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Mpls. authorities suggest W. Broadway fire may have been arson

Months after a fast-moving fire ravaged a historic block of buildings along a commercial corridor of north Minneapolis, police and fire investigators announced Tuesday that the blaze could have been the result of arson.

Authorities have asked the public for leads or other tips about the West Broadway fire that damaged four buildings and left apartment and business tenants displaced on the morning of April 15.

“We’re at a point now in this investigation where we’re looking for the help of the public to gather further information,” said Sgt. Sean McKenna, a Minneapolis arson investigator. “There is a possibility that this was an intentionally set fire.”

The fire started on the floor at the back doorway of Unbank at 913 W. Broadway, McKenna said. About 15 minutes before the fire started, a witness had walked down a nearby stairwell and had not noticed anything unusual.

Authorities said the fire grew in an unusual and quick manner, spread throughout three other buildings, including longtime grocery store, Brix, and the headquarters of Neighborhoods Organizing for Change.

The Minnesota Bureau of Criminal Apprehension tested evidence from the blaze and found traces of liquid terpene, which can be highly flammable, where the fire started, McKenna said. The combination of flammable fluid, witness testimony and the possibility that the building’s door was open all point to the possibility that someone set the fire, he said.

“We need the public’s help to come forward and help us figure out who did this, who jeopardized people’s lives; somebody could have been killed and we need your help,” said Anthony Newby, director of Neighborhoods Organizing for Change.

While there were no fatalities, renters and business owners say the blaze dramatically impacted their lives. Eleven apartments were affected by the fire and between 19 and 22 adults lost their belongings.

“I lost everything … everything but my life,” said Terrance Cargill, who lived in the 913 building.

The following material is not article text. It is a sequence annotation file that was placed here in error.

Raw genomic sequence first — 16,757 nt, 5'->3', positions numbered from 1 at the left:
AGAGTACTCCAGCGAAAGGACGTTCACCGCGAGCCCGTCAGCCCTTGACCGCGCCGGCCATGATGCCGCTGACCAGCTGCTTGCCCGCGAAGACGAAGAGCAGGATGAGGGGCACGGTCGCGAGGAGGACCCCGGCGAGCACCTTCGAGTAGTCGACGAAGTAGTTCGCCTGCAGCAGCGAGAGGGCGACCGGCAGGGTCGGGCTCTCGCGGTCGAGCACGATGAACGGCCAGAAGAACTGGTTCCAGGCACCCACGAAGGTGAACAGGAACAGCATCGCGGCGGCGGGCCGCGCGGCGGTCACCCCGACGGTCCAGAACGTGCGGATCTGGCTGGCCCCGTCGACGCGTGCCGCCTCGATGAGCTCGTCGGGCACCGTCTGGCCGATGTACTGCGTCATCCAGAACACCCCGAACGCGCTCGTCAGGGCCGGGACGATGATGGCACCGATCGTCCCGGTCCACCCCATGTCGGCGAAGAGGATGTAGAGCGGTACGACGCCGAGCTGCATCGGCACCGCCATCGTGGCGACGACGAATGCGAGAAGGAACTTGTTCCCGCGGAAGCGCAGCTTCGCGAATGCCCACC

Paradise Beauty Salon owner Marie Egbujor whose store was also damaged said she was “very upset” to learn that somebody could have started the fire on purpose.

“We need closure. Please help us,” she begged.

City officials have said some or all of the four most damaged buildings from 909 to 915 W. Broadway will likely be demolished. Earlier in July, the owner of Brix Grocery, likely the city’s oldest grocery store, said he intended to rehab the building.

It is unclear what the future of the area will be. The most prominent recent redevelopment proposal for that stretch of West Broadway involved tearing down most of the buildings on more than two blocks — including those damaged by the blaze — to make way for apartments, offices and retail space.

The man behind that proposal, Tim Baylor, said recently that he intends to push ahead with the so-called “Satori” development. He first outlined the plan to the city planning commission in June 2014.

“There are answers out there somewhere,” McKenna. “This is a busy street, passers-by and I believe that somebody knows what happened.”

Anyone with information about the fire should call authorities at 1-800-723-2020.

Staff writer Eric Roper contributed to this report.

Nicole Norfleet • 612-673-4495


Outdated law banning hats in Mpls. theaters may soon be gone

Movie buffs, take note: soon it may be legal to wear hats to the theater in Minneapolis.

Wednesday, a City Council committee will consider a recommendation from Council Member Andrew Johnson to repeal an ordinance that prohibits theater-goers from "wearing any headgear or conducting (themselves) in a manner which interferes unreasonably with the view or enjoyment of another person of the stage or screen or place of activity."

A report prepared for the council meeting says the ordinance has not been enforced "in modern times," but adds that doing away with the long-forgotten rule fits in line with a broader overhaul of the city's business laws.

In his first year and a half in office, Johnson has been on a mission to weed outdated ordinances out of the city code. Among the subjects he's tackled so far: animal shelter policies and backyard chicken coops, to the regulation of secondhand shops, and licensing for jukeboxes and ice peddlers.

The council's most high-profile ordinance changes this year involved getting rid of two laws that criminalized lurking and spitting. 

The full council will likely vote on the hats-in-theaters issue at its first meeting in August.